NU Online News Service, May 2, 11:35 a.m. – The California Department of Insurance has posted a 12-page report about “slavery era” insurance policies on its Web site, at http://www.insurance.ca.gov/SEIR/main.htm
The department has also posted the names of hundreds of African-American slaves that were covered by U.S. slave policies issued before 1866. One file lists the slaves alphabetized by the first names of the slaves, and a second file lists the slaves alphabetized by the surnames of the owners.
The California department compiled the report because the California Legislature passed a bill in 2000 that established slavery-era reporting requirements for all insurers licensed to do business in California, including licensed California subsidiaries of international corporations.
The requirements dealt with information about policies that protected slaveholders against the loss of slaves.
The bill, S.B. 2199, declared that “the people of California are entitled to significant historical information of this nature.”
The California department says it believes 1,357 carriers are subject to the reporting requirements, and that 92% have complied.
Most carriers told the department they had been incorporated after the end of the slavery period and had nothing to report.
Some companies said they had been in business during the slavery era but could find no records from that time.
The insurers that have submitted substantive responses include ACE USA, Philadelphia; Aetna Inc., Hartford; American International Group Inc., New York; Manhattan Life Insurance Company, New York; New York Life Insurance Company, New York; Penn Mutual Life Insurance Company, Philadelphia; Providence Washington Insurance Companies, Providence, R.I.; and Royal & Sun Alliance Insurance Group P.L.C., London.
? ACE, a successor company to Aetna Fire, found a copy of a slave policy written in Mississippi in 1855 by Aetna Life, after Aetna Fire separated from Aetna Life. The policy covered a laborer named Peter.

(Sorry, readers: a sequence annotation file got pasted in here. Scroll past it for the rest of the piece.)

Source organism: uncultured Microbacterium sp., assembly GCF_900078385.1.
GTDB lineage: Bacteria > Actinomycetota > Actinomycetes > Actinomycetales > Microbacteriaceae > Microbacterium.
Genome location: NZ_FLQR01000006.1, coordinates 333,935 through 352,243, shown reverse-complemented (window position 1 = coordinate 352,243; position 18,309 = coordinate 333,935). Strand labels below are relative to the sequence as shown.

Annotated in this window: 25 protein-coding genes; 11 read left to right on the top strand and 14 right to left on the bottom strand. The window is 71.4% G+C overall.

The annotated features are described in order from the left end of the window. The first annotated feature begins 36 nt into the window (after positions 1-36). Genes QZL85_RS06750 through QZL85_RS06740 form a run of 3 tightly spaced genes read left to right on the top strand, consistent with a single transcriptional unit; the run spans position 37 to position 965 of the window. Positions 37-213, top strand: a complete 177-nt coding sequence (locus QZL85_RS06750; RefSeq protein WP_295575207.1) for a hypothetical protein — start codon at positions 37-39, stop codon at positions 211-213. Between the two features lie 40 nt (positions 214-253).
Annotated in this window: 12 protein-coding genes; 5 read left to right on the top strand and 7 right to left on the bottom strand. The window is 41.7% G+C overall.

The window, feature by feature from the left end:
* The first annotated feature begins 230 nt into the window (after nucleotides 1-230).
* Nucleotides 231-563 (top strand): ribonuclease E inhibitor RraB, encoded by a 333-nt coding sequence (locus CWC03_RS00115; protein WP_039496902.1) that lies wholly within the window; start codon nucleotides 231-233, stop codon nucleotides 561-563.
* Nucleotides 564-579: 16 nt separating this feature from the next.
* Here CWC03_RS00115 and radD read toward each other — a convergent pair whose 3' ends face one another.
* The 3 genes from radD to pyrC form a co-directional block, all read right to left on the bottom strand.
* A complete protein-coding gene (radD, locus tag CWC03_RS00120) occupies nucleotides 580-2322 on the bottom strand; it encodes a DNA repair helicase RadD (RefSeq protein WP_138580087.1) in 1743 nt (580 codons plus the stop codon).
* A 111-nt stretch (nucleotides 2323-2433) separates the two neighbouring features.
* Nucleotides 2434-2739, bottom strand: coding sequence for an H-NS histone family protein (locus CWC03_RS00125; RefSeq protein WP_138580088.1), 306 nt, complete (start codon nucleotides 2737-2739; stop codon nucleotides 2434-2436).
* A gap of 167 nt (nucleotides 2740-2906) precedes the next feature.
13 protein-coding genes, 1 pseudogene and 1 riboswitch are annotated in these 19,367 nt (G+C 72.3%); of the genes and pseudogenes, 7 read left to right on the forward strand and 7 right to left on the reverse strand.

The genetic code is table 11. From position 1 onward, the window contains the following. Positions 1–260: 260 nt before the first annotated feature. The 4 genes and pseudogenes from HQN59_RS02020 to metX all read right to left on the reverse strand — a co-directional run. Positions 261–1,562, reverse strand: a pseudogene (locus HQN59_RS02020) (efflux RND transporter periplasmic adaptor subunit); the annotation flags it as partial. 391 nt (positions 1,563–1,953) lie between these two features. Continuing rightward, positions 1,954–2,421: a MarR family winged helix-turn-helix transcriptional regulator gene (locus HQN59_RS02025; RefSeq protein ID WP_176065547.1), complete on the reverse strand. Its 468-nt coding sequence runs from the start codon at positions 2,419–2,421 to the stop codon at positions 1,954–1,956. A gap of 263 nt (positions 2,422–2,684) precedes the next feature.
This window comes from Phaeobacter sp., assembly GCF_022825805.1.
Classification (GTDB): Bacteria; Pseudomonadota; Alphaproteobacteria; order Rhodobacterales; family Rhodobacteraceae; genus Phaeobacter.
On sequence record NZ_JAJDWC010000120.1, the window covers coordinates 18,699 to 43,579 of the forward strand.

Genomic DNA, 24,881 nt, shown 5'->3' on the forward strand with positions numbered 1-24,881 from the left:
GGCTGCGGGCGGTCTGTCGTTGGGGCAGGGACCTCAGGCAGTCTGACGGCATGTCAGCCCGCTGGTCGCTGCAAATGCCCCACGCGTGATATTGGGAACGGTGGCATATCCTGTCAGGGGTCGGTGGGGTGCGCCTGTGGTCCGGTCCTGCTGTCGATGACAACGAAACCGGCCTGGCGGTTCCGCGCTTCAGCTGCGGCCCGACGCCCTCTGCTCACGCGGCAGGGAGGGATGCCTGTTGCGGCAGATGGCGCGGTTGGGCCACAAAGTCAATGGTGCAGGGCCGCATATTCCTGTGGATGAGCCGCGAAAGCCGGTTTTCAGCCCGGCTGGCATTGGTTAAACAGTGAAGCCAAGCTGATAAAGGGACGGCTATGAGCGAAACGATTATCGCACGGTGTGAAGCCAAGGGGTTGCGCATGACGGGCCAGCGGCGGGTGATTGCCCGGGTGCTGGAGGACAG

? Aetna found seven policies that covered a total of 16 lives and a ledger book that gave some more names. For the most part, it found that it had no record of the surnames of the insured slaves.
? AIG could not find any records about slave policies its own subsidiaries had issue, but it found a magazine article that contained a replica of a $550 policy issued to a slaveholder for a slave named Charles. The policy was issued by U.S. Life Insurance Company, New York, an AIG subsidiary licensed to do business in California.
? Manhattan Life found a copy of a 1961 speech stating that it had issued an 1854 group slave life policy providing up to $84,000 in coverage for a cargo of 720 “Chinese coolies”
? New York Life says it found records for a predecessor company, Nautilus Insurance Company, that sold slaveholder life policies from 1845 to 1848. The company located 339 slaveholder life policies, mostly with a death benefit of less than $500 per life covered.
? Penn Mutual says that it wrote no slaveholder life policies, but that it found vague written information about two slaveholder life policies written by other companies.
? Providence Washington says it might have insured slaves before 1799, but that its subscribers voted in 1799 to prohibit the company from selling slaveholder life insurance.
? Royal & Sun says a predecessor company, London Assurance, might have provided slave trader policies in the early 1700s. Conventional marine policies written during the era required that the purchasers of coverage had to warrant that they would take on all losses and damages arising from “death and insurrection of Negroes.”
In the United Kingdom, Parliament banned slave traders that killed slaves or threw them overboard from collecting on slaveholder life insurance policies, Royal & Sun says.
In 1806 and 1811, Parliament passed acts abolishing the slave trade that also prohibited the insurance of slaves and slave ships, Royal & Sun says.